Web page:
Distribution of artifactual gas on post-mortem multidetector computed tomography (MDCT)

Egger, Coraline ; Bize, Pierre ; Vaucher, Paul ; Mosimann, Pascal ; Schneider, Benjamin ; Dominguez, Alejandro ; Meuli, Reto ; Mangin, Patrice ; Grabherr, Silke

In: International Journal of Legal Medicine, 2012, vol. 126, no. 1, p. 3-12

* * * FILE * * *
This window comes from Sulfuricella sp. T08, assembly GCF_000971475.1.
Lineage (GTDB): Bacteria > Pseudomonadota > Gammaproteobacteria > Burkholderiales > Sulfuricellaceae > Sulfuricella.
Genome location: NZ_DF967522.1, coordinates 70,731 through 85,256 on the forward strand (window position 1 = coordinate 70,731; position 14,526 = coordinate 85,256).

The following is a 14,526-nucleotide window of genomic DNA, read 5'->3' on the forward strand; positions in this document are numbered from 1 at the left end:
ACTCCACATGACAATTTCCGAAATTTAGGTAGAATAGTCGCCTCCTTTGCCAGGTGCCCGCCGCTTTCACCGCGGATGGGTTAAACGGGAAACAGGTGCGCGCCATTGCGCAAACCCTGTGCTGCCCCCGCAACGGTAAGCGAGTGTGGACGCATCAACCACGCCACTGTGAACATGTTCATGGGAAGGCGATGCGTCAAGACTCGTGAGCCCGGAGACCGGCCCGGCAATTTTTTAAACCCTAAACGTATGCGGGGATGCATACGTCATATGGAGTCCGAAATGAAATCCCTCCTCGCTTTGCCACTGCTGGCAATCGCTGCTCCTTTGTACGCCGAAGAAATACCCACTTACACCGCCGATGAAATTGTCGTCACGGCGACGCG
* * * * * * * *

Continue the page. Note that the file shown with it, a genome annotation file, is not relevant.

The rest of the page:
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    Purpose: We investigated the incidence and distribution of post-mortem gas detected with multidetector computed tomography (MDCT) to identify factors that could distinguish artifactual gas from cardiac air embolism. Material and methods: MDCT data of 119 cadavers were retrospectively examined. Gas was semiquantitatively assessed in selected blood vessels, organs, and body spaces (82 total sites). Results: Seventy-four of the 119 cadavers displayed gas (62.2%; CI 95% 52.8-70.9), and 56 (75.7%) displayed gas in the heart. Most gas was detected in the hepatic parenchyma (40%), right heart (38% ventricle, 35% atrium), inferior vena cava (30% infrarenally, 26% suprarenally), hepatic veins (26% left, 29% middle, 22% right), and portal spaces (29%). Male cadavers displayed gas more frequently than female cadavers. Gas was detected 5-84 hours after death; therefore, the post-mortem interval could not reliably predict gas distribution (rho = 0.719, p < 0.0001). We found that a large amount of putrefaction-generated gas in the right heart was associated with aggregated gas bubbles in the hepatic parenchyma (sensitivity = 100%, specificity = 89.7%). In contrast, gas in the left heart (sensitivity = 41.7%, specificity = 100%) or in periumbilical subcutaneous tissues (sensitivity = 50%, specificity = 96.3%) could not predict gas due to putrefaction. Conclusion: This study is the first to show that the appearance of post-mortem gas follows a specific distribution pattern. An association between intracardiac gas and hepatic parenchymal gas could distinguish between post-mortem-generated gas and vital air embolism. We propose that this finding provides a key for diagnosing death due to cardiac air embolism